Our results (Supplementary Tables S8 and S9) also suggest the possibility of crosstalk between these miRNAs and key inflammatory-/cancer-related factors, such as STAT3, and other STATs and cytokines . For instance, miR-21, which was elevated in all CRC sera and tissues, has been reported to be increased in human colon tumors and correlated with tumor stage . When transported by EVs, miR-21 can also induce tumor progression via pro-metastatic inflammatory responses by binding to Toll-like receptors and activation of NF-κB-IL6/TNF-alpha signaling . Another such example is miR-26a, which showed consistent elevation in sera and tissues of metastatic CRC patients (Supplementary Tables S4 and S10). Reported evidence indicated that overexpression of miR-26a can either reduce STAT3 phosphorylation in colon mucosa  or suppress tumor growth and metastasis through IL6-STAT3 signaling . Yet, another study showed a reverse effect, where STAT3 can suppress miR-26a expression in T-cell lymphoma  (see Supplementary Discussion).
In the CRC field, the expression patterns of miR-486 and miR-92a remain under debate. Their expression has been reported to be elevated in metastatic CRC with mutated KRAS, even prior to treatment . Yet, a recent study  suggested that the reported elevation of both miRNAs in cancers (including CRC) mainly originated from erythrocytes, with a 20-30 fold increase in case of hemolysis. As hemolysis was absent or minimal in our serum samples, and given the consistent decrease of miR-486 and miR-92a across all particle-concentrated sera (and whole sera in case of miR-486) and corresponding tissues (Table (Table1,1, Figure Figure3,3, and Supplementary Table S10), our results support the original hypothesis by Pritchard and colleagues . In addition, it was reported  that the fluctuations of expression of both miRNAs are likely to rely on the EVs isolation method rather than different levels of AGO2 proteins bound to these miRNAs, as previously suggested . Therefore, the “down-regulation” signature of both miRNAs needs to be validated in larger independent cohorts.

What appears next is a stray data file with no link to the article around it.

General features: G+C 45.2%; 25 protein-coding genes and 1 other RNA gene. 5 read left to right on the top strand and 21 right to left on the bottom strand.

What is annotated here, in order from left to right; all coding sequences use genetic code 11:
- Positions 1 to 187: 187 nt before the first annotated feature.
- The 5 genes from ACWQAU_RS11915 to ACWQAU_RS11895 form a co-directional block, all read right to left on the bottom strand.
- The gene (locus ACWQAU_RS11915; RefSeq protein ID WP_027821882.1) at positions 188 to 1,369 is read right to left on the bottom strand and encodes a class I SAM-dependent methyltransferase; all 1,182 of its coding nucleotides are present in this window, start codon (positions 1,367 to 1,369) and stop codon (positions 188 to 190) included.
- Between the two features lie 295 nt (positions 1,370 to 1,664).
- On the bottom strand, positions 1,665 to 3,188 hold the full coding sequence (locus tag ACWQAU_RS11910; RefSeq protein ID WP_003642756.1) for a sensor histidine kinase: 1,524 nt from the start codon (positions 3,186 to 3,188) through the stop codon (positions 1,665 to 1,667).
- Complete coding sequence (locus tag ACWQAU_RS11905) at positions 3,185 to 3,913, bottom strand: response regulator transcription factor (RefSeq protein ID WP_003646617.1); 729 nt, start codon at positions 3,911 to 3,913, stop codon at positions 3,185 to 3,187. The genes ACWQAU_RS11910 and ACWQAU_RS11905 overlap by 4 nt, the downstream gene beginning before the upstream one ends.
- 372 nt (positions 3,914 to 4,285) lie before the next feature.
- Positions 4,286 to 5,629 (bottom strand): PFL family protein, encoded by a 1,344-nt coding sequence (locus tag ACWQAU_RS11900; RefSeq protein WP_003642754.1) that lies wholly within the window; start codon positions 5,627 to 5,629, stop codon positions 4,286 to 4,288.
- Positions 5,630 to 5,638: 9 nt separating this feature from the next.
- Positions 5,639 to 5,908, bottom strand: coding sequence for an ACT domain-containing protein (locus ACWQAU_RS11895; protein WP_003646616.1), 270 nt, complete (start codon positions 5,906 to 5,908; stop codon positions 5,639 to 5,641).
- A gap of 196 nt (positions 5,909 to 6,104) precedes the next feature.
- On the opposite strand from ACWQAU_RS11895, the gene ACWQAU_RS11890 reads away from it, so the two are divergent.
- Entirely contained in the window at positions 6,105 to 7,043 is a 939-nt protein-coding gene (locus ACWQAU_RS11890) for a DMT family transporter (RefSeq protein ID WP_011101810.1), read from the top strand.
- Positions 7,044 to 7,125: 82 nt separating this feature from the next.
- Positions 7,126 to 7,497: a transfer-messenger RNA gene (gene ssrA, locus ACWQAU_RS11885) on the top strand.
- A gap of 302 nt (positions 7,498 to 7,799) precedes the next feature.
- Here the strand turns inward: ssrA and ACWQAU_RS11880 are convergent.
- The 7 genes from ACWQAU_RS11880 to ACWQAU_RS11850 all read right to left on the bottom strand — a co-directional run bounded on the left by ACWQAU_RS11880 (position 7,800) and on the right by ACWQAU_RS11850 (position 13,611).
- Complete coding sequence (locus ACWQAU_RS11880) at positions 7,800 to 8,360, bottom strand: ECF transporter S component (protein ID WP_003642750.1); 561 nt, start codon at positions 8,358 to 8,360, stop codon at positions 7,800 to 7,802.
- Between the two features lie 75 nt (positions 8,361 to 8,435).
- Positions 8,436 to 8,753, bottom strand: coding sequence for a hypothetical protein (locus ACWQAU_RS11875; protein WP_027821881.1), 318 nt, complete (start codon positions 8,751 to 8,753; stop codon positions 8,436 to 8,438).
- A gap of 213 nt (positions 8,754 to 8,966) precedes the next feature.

Our results suggest a possible “strand-specific” differential expression of extracellular miRNAs in CRC. For instance, both miR-22-3p and miR-22-5p were increased in paired CRC whole- and particle-concentrated sera, with a three-fold higher elevation of miR-22-5p than miR-22-3p in the respective enriched fractions than in whole sera (Table (Table1;1; Supplementary Table S3). Yet, a different scenario emerged in tumor tissues, which showed an elevation of miR-22-3p and down-regulation of miR-22-5p. ANOVA analysis (Supplementary Table S7; Figure Figure3)3) showed more concordance of expression patterns of miR-22-3p in the matched cancer particle-concentrated sera and tissues. These expression differences suggest an oncogenic role of miR-22-3p and a tumor suppressor function of miR-22-5p. Indeed, more relations to diseases (27 [including CRC] vs. two [hepatitis-B, prostate cancer]) and potential target genes (430 vs. 186) have been documented for miR-22-3p than of miR-22-5p (miRSearch v3: www.exiqon.com/miRSearch). miR-22 is known as a tumor suppressor in lung  and colon cancer , but it is unclear which mature form is most relevant. Down-regulation of miR-22 has been shown in CRC tissue and correlated with liver metastasis . Deregulation of miR-22 has also been observed in tissues with IBD . Remarkably, miR-22 is not expressed by blood cells . Altogether, these data suggest that the abundance of miR-22 in the circulation may originate from the diseased (colon) tissue. The second candidate is miR-21. While miR-21-5p was overexpressed in CRC particle-concentrated sera and tissues, miR-21-3p was not detectable (Table (Table1;1; Figure Figure3).3). Previous studies also showed association of miR-21-5p expression with 134 diseases, including CRC (miRSearch v3).